This article is from the archive of our partner .

Ever wonder what our nation looks like to folks from afar? Here we look at how a uniquely American story--the kind of news we have trouble explaining even to ourselves--is being told overseas. Want to see a particular topic covered here? Let us know.

Orange County Republican Party official Marilyn Davenport sent an email this past weekend with an image showing President Obama as a chimpanzee along with the words, "Now you know why--No birth certificate!" The latest, courtesy of the LA Times, is that after describing the fuss over the weekend as "much to do about nothing," Davenport admitted Monday, "I wasn't wise in sending the email out. I shouldn't have done it. I really wasn't thinking when I did it. I had poor judgment." She doesn't, however, think she is racist, a word tossed around quite a bit even by fellow GOPers. Agence-France Presse offered a writeup and foreign newspapers pounced. Even the AFP report, though, is getting spun slightly different ways in different countries. The sense one gets reviewing coverage is that, though conservatives have accused liberal media figures of playing up birtherism, the foreign press is at least as fascinated by the nativist movement as our own.

French: Not Amused

"It was a joke! I have black friends." That's the Davenport line, printed in the OC Weekly on Sunday, that the French media like and Le Figaro, as well as Terra Colombia and Argentina's La Razón picked up through the AFP writeup. The French version of the AFP report reads: "Ms. Davenport reacted to the affair in the local press, in a joking tone." The article also explains, for readers, that the original email "echoes the fringe of the Republican movement which doubts President Obama's birth in the United States." The blog BondaManjak, which offers a focus on news from Martinique, Guadeloupe, Guyana, promptly complained that "the worst part of this story" was that the 20 Minutes "shut down the debate before it started" by saying "after a number of outbursts on this type of subject, the editorial team feels forced to close this article for comments."

Germany: Focus on Birthers, Defend Obama's Honor

Even AFP writeups, however, make it to different countries in different forms. German publication Die Welt included something not present in the French versions, tying the incident to the the Arizona bill--recently vetoed by Governor Jan Brewer--aiming to force presidential candidates to prove their place of birth. Der Spiegel likewise mixes a few reports together, adding that "comparing African Americans to monkeys has a sad tradition in the history of American racism." The article mentions the "caricature" in the New York Post a few years ago "show[ing] a shot chimp and text that drew a comparison to President Obama." Interestingly, the article also appears to choose sides, referring to Davenport's message as "the racist email from Marilyn Davenport" in the lede. In case you didn't notice, that's minus the "allegedly" modifying "racist" in the American AP headlines.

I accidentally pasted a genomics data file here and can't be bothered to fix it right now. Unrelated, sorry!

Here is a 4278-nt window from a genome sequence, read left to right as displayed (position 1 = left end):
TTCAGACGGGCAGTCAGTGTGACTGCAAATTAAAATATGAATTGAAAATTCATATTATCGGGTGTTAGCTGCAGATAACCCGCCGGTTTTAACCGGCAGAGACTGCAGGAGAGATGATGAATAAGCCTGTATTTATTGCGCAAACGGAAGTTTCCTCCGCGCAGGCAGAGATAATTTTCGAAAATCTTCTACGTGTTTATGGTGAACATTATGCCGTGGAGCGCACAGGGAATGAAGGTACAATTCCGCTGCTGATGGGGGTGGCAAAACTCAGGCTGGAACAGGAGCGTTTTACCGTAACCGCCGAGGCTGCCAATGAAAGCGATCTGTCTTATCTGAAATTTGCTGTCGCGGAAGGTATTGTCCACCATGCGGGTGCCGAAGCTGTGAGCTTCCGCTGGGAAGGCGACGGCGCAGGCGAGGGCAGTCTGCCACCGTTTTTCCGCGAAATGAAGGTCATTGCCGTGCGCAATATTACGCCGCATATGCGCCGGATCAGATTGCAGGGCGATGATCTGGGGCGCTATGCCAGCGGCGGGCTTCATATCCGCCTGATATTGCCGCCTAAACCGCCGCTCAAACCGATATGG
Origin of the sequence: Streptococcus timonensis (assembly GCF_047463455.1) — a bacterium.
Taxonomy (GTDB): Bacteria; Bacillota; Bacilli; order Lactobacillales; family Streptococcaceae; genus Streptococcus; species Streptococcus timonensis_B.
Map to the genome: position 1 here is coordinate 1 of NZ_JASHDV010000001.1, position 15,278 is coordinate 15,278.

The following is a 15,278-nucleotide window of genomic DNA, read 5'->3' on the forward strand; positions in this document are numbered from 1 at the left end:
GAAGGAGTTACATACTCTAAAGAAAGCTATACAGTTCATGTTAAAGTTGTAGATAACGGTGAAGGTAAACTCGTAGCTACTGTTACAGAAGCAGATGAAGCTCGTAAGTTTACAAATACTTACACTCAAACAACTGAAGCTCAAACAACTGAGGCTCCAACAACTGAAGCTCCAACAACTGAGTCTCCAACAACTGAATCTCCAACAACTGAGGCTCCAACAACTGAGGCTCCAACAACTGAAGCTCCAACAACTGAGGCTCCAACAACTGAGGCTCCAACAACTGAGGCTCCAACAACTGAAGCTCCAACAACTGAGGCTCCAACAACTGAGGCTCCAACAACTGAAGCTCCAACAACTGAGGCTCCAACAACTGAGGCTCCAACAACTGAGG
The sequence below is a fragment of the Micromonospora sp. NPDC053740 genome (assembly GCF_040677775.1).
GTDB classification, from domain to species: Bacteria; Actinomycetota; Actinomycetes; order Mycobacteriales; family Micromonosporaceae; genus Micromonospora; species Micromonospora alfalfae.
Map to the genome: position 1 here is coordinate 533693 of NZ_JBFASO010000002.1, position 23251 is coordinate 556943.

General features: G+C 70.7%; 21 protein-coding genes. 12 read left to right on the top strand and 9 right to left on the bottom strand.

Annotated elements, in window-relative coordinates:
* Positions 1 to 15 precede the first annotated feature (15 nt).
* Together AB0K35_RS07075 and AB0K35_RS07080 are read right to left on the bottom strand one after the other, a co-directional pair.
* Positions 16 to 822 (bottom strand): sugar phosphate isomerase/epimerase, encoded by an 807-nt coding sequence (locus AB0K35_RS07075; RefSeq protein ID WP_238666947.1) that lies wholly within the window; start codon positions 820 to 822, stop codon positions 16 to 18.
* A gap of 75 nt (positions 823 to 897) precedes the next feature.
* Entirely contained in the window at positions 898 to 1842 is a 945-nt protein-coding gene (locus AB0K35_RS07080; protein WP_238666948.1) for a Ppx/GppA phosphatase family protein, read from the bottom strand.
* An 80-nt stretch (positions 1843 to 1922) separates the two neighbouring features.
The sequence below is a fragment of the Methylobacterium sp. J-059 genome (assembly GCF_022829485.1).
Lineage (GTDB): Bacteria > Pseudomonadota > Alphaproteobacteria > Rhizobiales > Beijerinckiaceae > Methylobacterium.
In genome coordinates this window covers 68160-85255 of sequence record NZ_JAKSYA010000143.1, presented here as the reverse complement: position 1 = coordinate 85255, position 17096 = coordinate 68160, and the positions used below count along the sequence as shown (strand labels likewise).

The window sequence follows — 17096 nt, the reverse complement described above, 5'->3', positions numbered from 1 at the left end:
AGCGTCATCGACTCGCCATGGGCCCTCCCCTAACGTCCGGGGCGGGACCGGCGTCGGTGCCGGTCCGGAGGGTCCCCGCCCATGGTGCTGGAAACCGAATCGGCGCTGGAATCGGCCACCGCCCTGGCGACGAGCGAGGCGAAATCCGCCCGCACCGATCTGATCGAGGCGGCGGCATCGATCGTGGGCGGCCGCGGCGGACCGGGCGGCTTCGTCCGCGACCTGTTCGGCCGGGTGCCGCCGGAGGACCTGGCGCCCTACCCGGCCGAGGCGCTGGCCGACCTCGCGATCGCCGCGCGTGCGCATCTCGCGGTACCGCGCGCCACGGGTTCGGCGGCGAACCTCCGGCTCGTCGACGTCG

Bavarian newspaper the Sueddeutsche Zeitung seems about ready to fight a duel in Obama's defense. Take a look at this opening paragraph to this story on the e-mail and see if you agree:

His health care reform got compared to the atrocities of Hitler and Stalin and shortly after assuming office he was characterized in an American daily as a chimpanzee: Barack Obama has had to put up with below-the-belt attacks since his presidential campaign. Even older is the charge that Obama can't even be president of the U.S., because he wasn't even born in the U.S. Obama therefore made his birth certificate public ... But even that apparently wasn't enough for the conspiracy theorists.

Elsewhere: Tea Party Fascination, Etc.

Meanwhile, in other parts of the world, the Chinese seem completely uninterested in the scandal, preferring gleeful headlines about the U.S. debt and, in the case of the Communist Party's daily, "tiger moms" taking over the world and U.S. citizenship losing its cachet. The Arab world seems similarly preoccupied with other matters, though the largest Arabic daily, Al-Hayat, did run a quick UPI report on the story. Those Russian sources that covered the scuffle managed to get in a sentence about Michele Bachmann in one case and, with popular news site, the following: "it should be noted that Marilyn Davenport is among the followers of the conservative Republican movement known as the 'tea party,' which sometimes has very radical views on certain issues."

Heather Horn is fluent in written German and French, proficient in written Arabic, and has received decorative doses of Irish Gaelic and Western Armenian. All other languages are muddled through with the help of Google Translate.

This article is from the archive of our partner The Wire.

We want to hear what you think about this article. Submit a letter to the editor or write to